Recap of the Bull Shark Research Trip – January 2012

February 3, 2012

The bull shark gliding inches above the sand with ease...


The trip to Playa Del Carmen, Mexico was a great success! We teamed up with Fins Attached and were able to deploy one Smart Position and Temperature (SPOT) tag and two internal acoustic tags. The data collected from these tags and future ones will be used to determine the migratory patterns of the bull sharks and ultimately find their birthing grounds. We hope to present this information to whomever controls those birthing grounds and work on getting those waters protected.

The diving was terrific and being able to observe bull sharks was a great experience. We saw tons of life! Here’s a short list of what we saw: African Pompanos (and other members of the Jack family), Southern Stingrays, Spotted Moray Eels, Lobsters, Spider Crabs, Loggerhead and Hawksbill Turtles, Remoras, a 0.5″ baby Scorpionfish, and of course the Bull Sharks. It was amazing to see how cautious the bull sharks were considering that they are one of the most aggressive types of shark. They were timid and clearly analyzed the situation. It is obvious that bull sharks do not blindly charge in, attacking whatever they see as much of the world believes. Our underwater attempts at tagging the bull sharks were unsuccessful as a result of their cautious behavior, yet I still gleaned a ton of experience and information though diving with them.

Because we were unable to attach an external acoustic tag, we were not able to complete the 24 hour exact tracking mission that we had planned. We were however, able to use the tracking equipment and learn how it works. Ben, Alex, I assisted Dr. Antoniou in setting up the sensor and I successfully navigated our boat to our classmates who were underwater with the tag attempting to attach it to a shark.

Tagging above the water was a different story. Two of the four days that we used a fishing boat we caught a shark. We split the team up into two boats and watched, filmed, or assisted in the attempts. Attaching the internal tags was a delicate process. The shark had to have an approximate five centimeter incision through the extremely thick muscle but not so far that the scalpel would penetrate the internal organs. Two blades broke while creating the incisions and it is always sad to see the shark have to bleed a little bit. Once the incision was made the internal acoustic tag was slid inside and the wound was stapled shut to aid the healing process, which is incredibly fast for sharks. On the second and smaller of the two sharks we attached the SPOT tag to the dorsal fin. In order for data to be collected, it had to be placed so that its antennae rose above the top of the fin. This had to be done on the side of the boat with the shark right-side-up in the water. We were not sure how difficult this would be, because sharks only go into tonic immobility when they are placed upside-down. Luckily this bull shark was extremely cooperative and gave us no troubles at all. We tagged her, measured her at just over six feet, and then sent her on her way. Later we decided on the name Sydnee for the shark because Sydnee was the only female student on the trip.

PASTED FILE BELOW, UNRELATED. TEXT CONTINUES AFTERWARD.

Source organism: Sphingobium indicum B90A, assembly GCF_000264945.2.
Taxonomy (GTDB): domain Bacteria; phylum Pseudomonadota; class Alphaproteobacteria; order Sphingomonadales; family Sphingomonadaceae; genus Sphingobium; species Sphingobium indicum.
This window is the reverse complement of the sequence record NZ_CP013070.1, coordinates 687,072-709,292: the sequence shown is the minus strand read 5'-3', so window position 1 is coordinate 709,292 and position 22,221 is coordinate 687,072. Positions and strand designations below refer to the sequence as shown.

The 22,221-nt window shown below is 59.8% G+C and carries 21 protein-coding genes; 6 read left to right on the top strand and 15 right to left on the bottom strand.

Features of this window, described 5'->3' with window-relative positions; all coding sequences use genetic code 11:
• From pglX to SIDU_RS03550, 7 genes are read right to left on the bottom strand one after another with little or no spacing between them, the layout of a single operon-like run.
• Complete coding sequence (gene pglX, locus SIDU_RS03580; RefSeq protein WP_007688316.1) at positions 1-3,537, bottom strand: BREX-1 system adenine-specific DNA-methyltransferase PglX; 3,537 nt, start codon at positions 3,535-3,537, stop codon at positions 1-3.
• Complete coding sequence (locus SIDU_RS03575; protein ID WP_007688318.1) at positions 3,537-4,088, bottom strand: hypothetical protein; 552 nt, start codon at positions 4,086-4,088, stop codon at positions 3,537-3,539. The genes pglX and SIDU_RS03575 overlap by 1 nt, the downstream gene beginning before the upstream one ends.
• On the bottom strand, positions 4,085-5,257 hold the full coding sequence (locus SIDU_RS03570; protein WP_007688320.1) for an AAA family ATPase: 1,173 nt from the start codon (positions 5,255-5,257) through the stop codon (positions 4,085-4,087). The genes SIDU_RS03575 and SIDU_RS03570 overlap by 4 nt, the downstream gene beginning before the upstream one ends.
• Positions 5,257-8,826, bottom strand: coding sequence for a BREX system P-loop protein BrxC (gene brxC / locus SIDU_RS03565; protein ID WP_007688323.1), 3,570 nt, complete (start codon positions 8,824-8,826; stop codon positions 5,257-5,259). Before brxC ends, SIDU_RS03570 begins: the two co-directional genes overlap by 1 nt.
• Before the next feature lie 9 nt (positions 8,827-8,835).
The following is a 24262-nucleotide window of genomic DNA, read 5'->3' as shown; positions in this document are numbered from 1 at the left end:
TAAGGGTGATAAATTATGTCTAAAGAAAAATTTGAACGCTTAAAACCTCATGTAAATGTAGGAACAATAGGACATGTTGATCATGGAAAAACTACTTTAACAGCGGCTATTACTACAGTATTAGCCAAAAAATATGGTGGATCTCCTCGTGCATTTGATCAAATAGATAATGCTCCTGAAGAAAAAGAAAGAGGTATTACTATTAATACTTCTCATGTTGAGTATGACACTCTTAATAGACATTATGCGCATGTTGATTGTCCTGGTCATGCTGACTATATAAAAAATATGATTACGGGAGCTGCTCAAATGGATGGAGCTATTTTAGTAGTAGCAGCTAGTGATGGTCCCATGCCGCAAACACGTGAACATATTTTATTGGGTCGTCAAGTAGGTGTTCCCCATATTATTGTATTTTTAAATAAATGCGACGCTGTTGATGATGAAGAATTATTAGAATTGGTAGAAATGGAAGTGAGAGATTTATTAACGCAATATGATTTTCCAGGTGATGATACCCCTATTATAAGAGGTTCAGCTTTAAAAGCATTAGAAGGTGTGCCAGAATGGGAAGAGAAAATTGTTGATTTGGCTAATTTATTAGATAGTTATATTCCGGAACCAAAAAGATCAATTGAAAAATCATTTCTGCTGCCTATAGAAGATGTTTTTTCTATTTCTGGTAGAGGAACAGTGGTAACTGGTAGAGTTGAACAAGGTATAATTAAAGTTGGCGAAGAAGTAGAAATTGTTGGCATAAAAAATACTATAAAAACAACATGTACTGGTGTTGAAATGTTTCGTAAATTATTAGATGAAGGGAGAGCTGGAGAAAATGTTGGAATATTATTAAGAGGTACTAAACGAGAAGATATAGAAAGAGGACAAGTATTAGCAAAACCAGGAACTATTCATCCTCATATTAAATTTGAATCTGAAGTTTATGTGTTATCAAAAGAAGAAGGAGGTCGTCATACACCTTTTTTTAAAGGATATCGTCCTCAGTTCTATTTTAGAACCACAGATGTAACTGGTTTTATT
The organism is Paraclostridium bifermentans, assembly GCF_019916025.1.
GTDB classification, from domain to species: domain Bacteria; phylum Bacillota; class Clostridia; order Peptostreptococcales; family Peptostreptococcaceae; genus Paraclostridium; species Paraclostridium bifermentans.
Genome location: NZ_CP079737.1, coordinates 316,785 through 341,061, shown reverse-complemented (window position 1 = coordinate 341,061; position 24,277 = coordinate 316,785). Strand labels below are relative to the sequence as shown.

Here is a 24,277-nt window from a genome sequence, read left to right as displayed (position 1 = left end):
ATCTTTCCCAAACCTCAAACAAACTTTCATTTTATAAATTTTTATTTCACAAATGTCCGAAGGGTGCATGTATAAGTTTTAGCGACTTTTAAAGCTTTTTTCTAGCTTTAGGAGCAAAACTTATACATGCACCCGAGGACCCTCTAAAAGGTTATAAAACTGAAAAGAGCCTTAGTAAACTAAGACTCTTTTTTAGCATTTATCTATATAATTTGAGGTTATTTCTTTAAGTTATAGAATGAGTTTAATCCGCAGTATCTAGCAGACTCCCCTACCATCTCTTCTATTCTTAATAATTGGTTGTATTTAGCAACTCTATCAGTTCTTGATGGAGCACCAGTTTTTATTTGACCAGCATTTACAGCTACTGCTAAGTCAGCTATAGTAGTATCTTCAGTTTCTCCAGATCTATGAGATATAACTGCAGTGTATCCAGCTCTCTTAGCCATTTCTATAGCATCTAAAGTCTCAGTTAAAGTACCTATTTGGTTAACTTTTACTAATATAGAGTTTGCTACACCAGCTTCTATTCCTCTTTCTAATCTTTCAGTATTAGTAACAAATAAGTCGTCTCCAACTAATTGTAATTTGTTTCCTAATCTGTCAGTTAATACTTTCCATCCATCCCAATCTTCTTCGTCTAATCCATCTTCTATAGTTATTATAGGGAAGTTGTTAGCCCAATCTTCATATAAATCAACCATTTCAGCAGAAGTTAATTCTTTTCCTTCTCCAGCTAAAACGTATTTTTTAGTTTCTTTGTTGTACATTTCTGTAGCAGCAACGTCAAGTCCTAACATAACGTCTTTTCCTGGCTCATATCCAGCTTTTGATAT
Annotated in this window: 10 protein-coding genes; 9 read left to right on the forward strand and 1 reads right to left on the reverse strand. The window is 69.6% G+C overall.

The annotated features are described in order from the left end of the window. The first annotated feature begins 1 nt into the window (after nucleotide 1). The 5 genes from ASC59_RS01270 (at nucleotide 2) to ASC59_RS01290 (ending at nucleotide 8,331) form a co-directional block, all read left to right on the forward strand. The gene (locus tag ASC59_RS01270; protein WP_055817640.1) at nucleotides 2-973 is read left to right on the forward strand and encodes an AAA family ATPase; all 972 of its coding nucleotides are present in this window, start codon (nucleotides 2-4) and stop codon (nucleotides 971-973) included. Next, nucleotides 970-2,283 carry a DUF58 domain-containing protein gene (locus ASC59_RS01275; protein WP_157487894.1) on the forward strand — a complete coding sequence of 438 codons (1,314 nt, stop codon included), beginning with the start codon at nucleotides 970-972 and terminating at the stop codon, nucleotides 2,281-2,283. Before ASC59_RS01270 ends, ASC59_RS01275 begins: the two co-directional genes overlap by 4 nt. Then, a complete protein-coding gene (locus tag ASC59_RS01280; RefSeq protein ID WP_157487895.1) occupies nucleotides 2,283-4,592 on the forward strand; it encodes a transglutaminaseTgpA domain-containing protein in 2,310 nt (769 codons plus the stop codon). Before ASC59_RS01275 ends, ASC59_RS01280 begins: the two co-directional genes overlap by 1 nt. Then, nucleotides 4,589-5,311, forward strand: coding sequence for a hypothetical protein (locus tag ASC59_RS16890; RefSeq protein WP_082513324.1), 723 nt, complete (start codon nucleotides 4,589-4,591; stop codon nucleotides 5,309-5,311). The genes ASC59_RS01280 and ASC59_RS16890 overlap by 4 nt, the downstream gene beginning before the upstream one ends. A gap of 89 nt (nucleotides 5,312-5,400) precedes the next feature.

In the coming weeks, acoustic receptors will be set around Playa Del Carmen to pick up the movements of the two sharks we were able to tag. I hope to return next year to do some more tagging maybe even see one of our sharks again. It was a great trip and I truly enjoyed working with Fins Attached. I hope we are able to generate enough data soon in order to get the birthing grounds protected!

-JP Griffith


Playa del Carmen Shark Research Day 1 & 2

January 30, 2012

We arrived in Cancun Saturday afternoon and drove to Playa del Carmen. We ate dinner, went shopping, and then went to sleep.

Sunday morning, we met with Dr. Antoniou of Fins Attached, a shark conservation organization, and Dr. Hoyos, a Mexican shark researcher, and discussed the current bull shark research they are undertaking. The scientists think bull sharks,Carcharhinus leucas, are using this area to feed before going to their pupping grounds to give birth to live young. If they can follow the sharks using satellite tags, they may be able to find these pupping grounds and convince governments to protect them. After the talk, we worked assembling external tags.

We broke for lunch, then returned to the dive shop to prepare for the shark dive. We took a short boat trip to the dive site, and jumped in. Eighty feet down, we waited at the bottom for the sharks to come. Even though the sharks stayed away at first there was a lot to see. We saw Spider crabs,¬†Stenorhynchus seticornus, spotted moray eels,¬†Gymnothorax moringa,¬†After fifteen minutes, we were worried that they weren’t going to come, but eventually three female bull sharks approached and swam around us. They seemed more afraid of us than we were of them! We ascended to the surface and went home, glad to have seen sharks.